In recent years, the Concord native has been heard trumpeting with Irish singer-songwriter Sin Silver, sitting in with the rock and soul group the New Frantics and collaborating on some original R&B tunes with RiGht Proper. In 2020, she performed solo at the virtual Concord Jazz Festival, a moment she cherishes.
“You have no idea how long I’ve been waiting to be a part of the Concord Jazz Fest,” shares Robles. “I went with a neighbor of mine to the event in 1999, and I’ve been dreaming about it since. I was probably the youngest musician there, the only female trumpeter and the only one that’s blind.”
Robles has experienced nearly her entire life without eyesight. She was born prematurely and lost her vision at just 3 months old due to retinopathy of prematurity (ROP). She still perceived some color and light until her late 20s, when she ultimately became completely blind.
Meeting struggles head on
While she acknowledges blindness is endlessly challenging, she meets her struggles head-on with an appreciation for her life – given its rocky start.
“I’m truly blessed to be given life; I mean, I could’ve died. I weighed just 1 pound, 12 ounces. I had multiple issues going on. And I had a hole in my heart. … I’m a living miracle.”
Robles got into music at age 10 at Holbrook Elementary.
“I remember that day very clearly. This lady comes in, Karen Ashford, then Karen Simon. … I remember her voice. She was promoting the band and recruiting students to join. Later that day after hearing that wonderful presentation, I told my Mom: ‘They said I can be in the band; I want to be in the band.’ Mom said: ‘Well, all we have is a flute or a trumpet,’ and I said: ‘I ain’t playing no flute. That’s a girly-girl instrument. I’ll do trumpet.’ ”
Joining the school band was a big deal not just because it introduced Robles to the world of music, but it also offered another opportunity to socialize and make friends – something she says isn’t easy for a blind person of any age.
In 2016, Robles played a fundraiser for the Music Academy for the Blind at Armando’s in Martinez. There, she met some people in both the Martinez and Ozcat Radio music communities. This was the beginning of Robles establishing her local music network and building friendships.
“And just when things started, COVID happened,” laments Robles, who like so many others found herself removed from all social interactions and eventually unemployed.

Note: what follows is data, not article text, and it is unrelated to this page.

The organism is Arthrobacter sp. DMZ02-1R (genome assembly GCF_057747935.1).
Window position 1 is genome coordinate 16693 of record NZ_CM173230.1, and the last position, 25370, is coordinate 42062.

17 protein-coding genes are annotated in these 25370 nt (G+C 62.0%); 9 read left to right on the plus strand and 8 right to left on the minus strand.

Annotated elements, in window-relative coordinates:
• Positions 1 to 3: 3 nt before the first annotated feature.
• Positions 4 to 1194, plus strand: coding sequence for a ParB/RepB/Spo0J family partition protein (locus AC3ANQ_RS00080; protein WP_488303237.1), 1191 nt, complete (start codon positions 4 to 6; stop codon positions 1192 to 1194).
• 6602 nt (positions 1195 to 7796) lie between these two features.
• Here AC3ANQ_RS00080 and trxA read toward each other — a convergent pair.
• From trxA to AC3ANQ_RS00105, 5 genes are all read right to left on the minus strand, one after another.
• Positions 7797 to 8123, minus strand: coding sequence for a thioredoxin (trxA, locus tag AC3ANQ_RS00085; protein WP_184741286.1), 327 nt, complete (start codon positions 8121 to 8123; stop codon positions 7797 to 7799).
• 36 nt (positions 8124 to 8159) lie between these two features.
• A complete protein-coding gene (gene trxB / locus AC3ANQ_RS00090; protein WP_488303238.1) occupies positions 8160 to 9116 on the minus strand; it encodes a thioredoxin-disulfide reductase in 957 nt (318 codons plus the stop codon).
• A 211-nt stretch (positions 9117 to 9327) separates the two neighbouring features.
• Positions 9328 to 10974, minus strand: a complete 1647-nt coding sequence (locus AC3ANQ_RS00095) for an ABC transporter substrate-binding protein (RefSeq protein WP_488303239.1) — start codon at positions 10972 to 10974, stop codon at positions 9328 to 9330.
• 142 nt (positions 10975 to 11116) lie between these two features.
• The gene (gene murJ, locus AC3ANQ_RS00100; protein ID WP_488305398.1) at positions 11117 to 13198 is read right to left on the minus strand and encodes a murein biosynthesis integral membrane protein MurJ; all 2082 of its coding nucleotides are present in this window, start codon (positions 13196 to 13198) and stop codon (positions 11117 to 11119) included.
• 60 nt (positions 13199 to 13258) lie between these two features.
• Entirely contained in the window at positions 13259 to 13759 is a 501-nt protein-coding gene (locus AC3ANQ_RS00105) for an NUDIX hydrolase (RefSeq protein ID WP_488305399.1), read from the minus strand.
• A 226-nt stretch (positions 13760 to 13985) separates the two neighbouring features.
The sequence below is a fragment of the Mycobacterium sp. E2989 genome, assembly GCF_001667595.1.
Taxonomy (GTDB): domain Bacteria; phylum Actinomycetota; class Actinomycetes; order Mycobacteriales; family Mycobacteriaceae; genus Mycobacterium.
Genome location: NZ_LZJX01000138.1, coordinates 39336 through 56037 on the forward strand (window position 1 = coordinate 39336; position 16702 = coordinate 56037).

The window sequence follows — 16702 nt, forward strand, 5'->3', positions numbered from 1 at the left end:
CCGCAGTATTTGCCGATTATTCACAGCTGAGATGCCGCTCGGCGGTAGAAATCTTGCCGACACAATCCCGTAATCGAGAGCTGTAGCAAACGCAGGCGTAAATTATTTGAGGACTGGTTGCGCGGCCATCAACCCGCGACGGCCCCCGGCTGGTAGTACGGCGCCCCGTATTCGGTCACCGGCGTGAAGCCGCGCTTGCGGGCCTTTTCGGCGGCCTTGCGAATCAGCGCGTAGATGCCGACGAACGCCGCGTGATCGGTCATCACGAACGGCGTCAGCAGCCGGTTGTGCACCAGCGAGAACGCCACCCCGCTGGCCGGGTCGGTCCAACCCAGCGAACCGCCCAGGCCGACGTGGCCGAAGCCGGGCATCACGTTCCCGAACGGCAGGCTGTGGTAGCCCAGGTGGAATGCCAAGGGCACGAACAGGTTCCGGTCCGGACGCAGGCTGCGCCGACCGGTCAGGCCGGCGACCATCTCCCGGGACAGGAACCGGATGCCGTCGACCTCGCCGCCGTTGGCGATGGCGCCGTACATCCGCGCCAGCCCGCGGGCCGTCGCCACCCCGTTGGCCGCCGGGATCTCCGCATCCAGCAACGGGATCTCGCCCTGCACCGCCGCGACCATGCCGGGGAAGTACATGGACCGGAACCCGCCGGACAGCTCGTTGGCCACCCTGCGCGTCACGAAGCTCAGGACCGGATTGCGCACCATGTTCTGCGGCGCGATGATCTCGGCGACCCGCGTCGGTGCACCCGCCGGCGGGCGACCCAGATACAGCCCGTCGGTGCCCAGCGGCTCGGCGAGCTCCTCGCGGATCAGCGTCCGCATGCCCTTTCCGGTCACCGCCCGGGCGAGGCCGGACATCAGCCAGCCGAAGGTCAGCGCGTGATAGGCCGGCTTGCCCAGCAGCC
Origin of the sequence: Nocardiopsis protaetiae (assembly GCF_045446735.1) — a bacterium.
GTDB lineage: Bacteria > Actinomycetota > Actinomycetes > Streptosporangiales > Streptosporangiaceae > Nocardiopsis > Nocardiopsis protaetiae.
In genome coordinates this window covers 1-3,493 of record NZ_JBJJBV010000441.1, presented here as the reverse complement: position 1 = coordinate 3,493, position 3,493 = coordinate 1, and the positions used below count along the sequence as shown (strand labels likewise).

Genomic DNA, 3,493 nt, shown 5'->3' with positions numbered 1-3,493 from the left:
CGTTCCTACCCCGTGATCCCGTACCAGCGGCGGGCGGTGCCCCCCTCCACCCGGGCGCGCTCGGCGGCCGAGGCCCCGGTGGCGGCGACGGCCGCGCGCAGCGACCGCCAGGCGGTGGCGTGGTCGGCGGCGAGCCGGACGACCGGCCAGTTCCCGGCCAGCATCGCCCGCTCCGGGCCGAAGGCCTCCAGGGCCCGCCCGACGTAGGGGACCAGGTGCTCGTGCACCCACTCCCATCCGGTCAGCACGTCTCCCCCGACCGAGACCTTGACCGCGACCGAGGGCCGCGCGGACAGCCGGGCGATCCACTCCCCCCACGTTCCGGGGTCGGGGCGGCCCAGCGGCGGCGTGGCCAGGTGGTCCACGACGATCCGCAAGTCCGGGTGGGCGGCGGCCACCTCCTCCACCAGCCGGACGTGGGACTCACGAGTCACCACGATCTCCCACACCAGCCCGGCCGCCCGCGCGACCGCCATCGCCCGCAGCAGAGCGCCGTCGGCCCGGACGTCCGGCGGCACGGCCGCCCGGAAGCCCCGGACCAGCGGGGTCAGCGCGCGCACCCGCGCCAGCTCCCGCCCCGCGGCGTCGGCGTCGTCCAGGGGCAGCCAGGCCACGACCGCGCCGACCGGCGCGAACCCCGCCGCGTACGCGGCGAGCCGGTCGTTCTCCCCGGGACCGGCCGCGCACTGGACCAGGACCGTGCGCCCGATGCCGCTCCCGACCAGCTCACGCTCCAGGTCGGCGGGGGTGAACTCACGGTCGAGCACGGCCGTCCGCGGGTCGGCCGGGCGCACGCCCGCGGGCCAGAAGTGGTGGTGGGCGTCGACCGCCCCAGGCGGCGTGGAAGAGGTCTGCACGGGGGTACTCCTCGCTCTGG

Prior to the pandemic, Robles worked as a Braille transcriber for a San Jose company. It was a three-hour commute (one-way) on multiple train systems, which she managed without a travel companion. Despite commuting six hours a day to work a six-hour shift, she was grateful for the employment. Robles notes that job opportunities for blind individuals can be limited, and discrimination in the hiring process is not uncommon.
Music with friends
With the pandemic mostly in the past, Robles is working again, testing websites for screen-reader efficiency. She’s also back playing music with friends, performing most recently with Sin Silver at Concord Crawl 2022.
Robles chooses to share the difficulties of her experiences to help establish a better understanding of how a person moves through life without eyesight. She wants readers to know that October is Meet the Blind Month. Information and a schedule of activities can be found on the website for the National Federation of the Blind at NFB.org.
“It’s people and organizations like that who make life easier to live. I’m here – I’m just trucking on. I’m doing what I do, and I love what I do. It makes me happy. I like to give back to the those who have helped me, to give back to the community, while being a part of society.”
Dave Hughes is a local music advocate with an extensive network of independent artists. He produces and hosts a local music program on KVHS called The Beat of Diablo, every Sunday at 7:00 PM on 90.5 FM. Dave also catalogs local music releases at ConcordRockCity.com.